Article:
From the January 2005 issue

Bob Berman’s strange universe: Stand back, Edison

January 2005: Gadgets always attract attention. It's a pleasure to drool at the gotta-have-it equipment you know you'll buy eventually.
By | Published: January 1, 2005
Bob Berman
Isn’t it exhilarating to roam among the armada of telescopes at a star party, seeing hundreds of backyard enthusiasts spread over a rural site like the Mongol horde?

Gadgets always attract attention. You’ve seen those green lasers beamed into the sky pointing out constellations, or tried a home-built binocular telescope. It’s a pleasure to drool at the gotta-have-it equipment you know you’ll buy eventually.

With so many serious backyard amateurs in the United States alone, there’s a steady demand for innovative astronomy-gadgets. Not enough companies exploit this market. So here are 15 suggestions:

1. The Incapacitator. This device shoots a disabling microwave beam at any car with headlights aimed at your dark site.

2. The Ultra Lightweight Mount. Forget “portable” mounts that weigh 1,200 pounds. Within its tripod, this mount has a thick rubber balloon filled with helium gas. The mount weighs less than nothing for transportation. A valve releases the gas into a portable tank for refilling when the night is over.

Whoopee gag: Let’s bring this one back with the observing stool and a built-in whoopee cushion. There aren’t enough stupid laughs at today’s star parties.

3. The TTT. Unlike the VLT, the Very Large Telescope, this is a Truly Tiny Telescope. Its 8-inch mirror has an f-ratio of 0.5, so the tube is only 4 inches long. When you’re finished, the mirror slips into an old vinyl record jacket, and the telescoping fiber rods fit into a billfold-size box.

4. Belladona Eyedrops. Astronomers used these as recently as the late 19th century. They dilate the pupil beyond its usual 7-millimeter limit, letting extra light hit the retina. Downside: Strange health consequences and you look like a lemur.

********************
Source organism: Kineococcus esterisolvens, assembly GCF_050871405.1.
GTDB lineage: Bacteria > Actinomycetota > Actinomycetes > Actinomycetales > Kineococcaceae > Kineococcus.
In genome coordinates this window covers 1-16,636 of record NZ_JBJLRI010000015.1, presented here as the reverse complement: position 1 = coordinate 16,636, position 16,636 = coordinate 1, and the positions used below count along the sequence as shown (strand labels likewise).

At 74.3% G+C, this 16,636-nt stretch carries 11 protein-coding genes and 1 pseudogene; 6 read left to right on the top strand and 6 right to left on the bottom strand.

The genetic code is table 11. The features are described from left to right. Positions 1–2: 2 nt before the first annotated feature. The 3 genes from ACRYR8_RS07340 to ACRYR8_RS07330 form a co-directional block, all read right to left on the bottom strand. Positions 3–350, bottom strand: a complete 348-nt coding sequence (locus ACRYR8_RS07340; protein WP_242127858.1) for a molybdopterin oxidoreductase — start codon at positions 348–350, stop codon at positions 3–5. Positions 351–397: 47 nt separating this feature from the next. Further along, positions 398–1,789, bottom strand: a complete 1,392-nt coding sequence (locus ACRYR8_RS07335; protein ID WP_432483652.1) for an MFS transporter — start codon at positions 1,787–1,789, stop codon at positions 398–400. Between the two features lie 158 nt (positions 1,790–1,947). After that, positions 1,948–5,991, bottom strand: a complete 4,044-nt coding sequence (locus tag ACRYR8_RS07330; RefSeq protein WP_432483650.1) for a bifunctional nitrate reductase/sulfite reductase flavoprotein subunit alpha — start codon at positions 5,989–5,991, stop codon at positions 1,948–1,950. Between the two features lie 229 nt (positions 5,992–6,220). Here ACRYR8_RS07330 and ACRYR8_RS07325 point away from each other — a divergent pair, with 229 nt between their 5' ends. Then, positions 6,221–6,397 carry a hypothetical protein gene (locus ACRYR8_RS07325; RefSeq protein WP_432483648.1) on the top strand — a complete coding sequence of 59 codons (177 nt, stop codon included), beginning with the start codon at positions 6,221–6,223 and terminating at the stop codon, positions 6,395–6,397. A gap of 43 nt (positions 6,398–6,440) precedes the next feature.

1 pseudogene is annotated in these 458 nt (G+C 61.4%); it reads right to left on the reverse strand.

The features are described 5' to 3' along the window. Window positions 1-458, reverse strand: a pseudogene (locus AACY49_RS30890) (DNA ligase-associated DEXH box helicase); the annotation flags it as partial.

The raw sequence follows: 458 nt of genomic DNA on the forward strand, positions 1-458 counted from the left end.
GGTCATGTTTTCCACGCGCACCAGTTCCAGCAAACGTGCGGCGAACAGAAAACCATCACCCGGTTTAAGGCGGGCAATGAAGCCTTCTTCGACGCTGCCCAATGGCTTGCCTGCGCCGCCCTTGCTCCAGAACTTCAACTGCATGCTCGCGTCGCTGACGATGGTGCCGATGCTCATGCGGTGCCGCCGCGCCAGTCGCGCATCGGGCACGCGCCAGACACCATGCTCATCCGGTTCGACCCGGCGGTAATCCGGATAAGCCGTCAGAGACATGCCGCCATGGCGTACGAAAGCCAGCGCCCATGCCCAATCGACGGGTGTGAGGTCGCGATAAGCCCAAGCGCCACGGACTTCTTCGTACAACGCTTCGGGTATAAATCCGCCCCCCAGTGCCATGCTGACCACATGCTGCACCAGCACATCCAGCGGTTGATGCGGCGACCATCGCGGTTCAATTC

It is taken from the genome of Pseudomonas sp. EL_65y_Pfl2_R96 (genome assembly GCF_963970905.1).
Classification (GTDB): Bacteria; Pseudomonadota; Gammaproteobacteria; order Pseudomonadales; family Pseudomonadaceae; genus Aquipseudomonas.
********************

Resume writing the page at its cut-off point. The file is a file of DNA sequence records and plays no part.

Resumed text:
5. The Neighbor-Brainwashing Tape. This idea comes from The Manchurian Candidate. It’s a CD that plays subliminal messages through your neighbor’s TV, suggesting 300,000 times, “Yard lights bad. Darkness good.”

6. The Anti-Subtlety Device. Some people gaze through scopes at smudgy galaxies and just don’t grasp the thrill of seeing barely there blotches. This attachment creates garish kaleidoscopic patterns through the eyepiece. You tell them it’s the Hippie Nebula.

7. Charcoal-Grill Lighter/Mirror Kit. Remember when we were kids, how we liked to burn holes using the Sun and a magnifying glass? Well, it’s still fun. An 8-inch telescope mirror will set black paper aflame in seconds. The kit includes a fire extinguisher and an insurance policy.

8. Lecture Disrupter. Here’s a sound box with control buttons to release boos, catcalls, or raspberries whenever an astrologer is lecturing about the influence of Mars, or a cosmologist attempts to explain the inexplicable Big Bang.

9. The Black-Eye Gag. Novelty stores used to sell little fake telescopes that would give the unsuspecting victim a “black eye” after using it. Let’s bring this one back with the observing stool and a built-in whoopee cushion. There aren’t enough stupid laughs at today’s star parties.

10. Bad-Seeing Remover. We know how everything is supposed to look if only poor seeing wouldn’t criminally blur the image. These transparencies project a sharp image onto the focal plane. Friends will never know they’re viewing a slide.

11. Scope Cannon. Even though muggers never attack astronomers because they know we’re broke, some beginners might be wary. This attachment lets the telescope tube fire paintballs. They can knock an attacker backward, providing plenty of time to flee with 250 pounds of equipment.

12. Two-Way Mirror. This reflector’s optical coating makes it both transparent and reflective, letting you see through the telescope in either direction, like those sneaky “security” mirrors in some stores. It lets you watch observers’ faces while they’re using the instrument.

13. Minus-Power Eyepiece. This instrument shrinks instead of amplifying. It helps sprawling, unwieldy constellations like Hydra or Ophiuchus fit into your telescope’s field of view.

14. Anti-Insect Accessory. Imagine a telescope’s extension tube with a built-in bug zapper. Dead mosquitoes fall down to the mirror, then slide off and out a slot. Drawback: can cause heart attacks when a monster suddenly enters a lunar crater.

15. Dark-Site Subscription Service. You receive e-mailed lists telling you of newly abandoned toxic-waste dumps and deserted factory towns. Flat ground and no lights, but some of the places smell funny.

Entrepreneurs: Feel free to use these ideas. They’re not yet patented.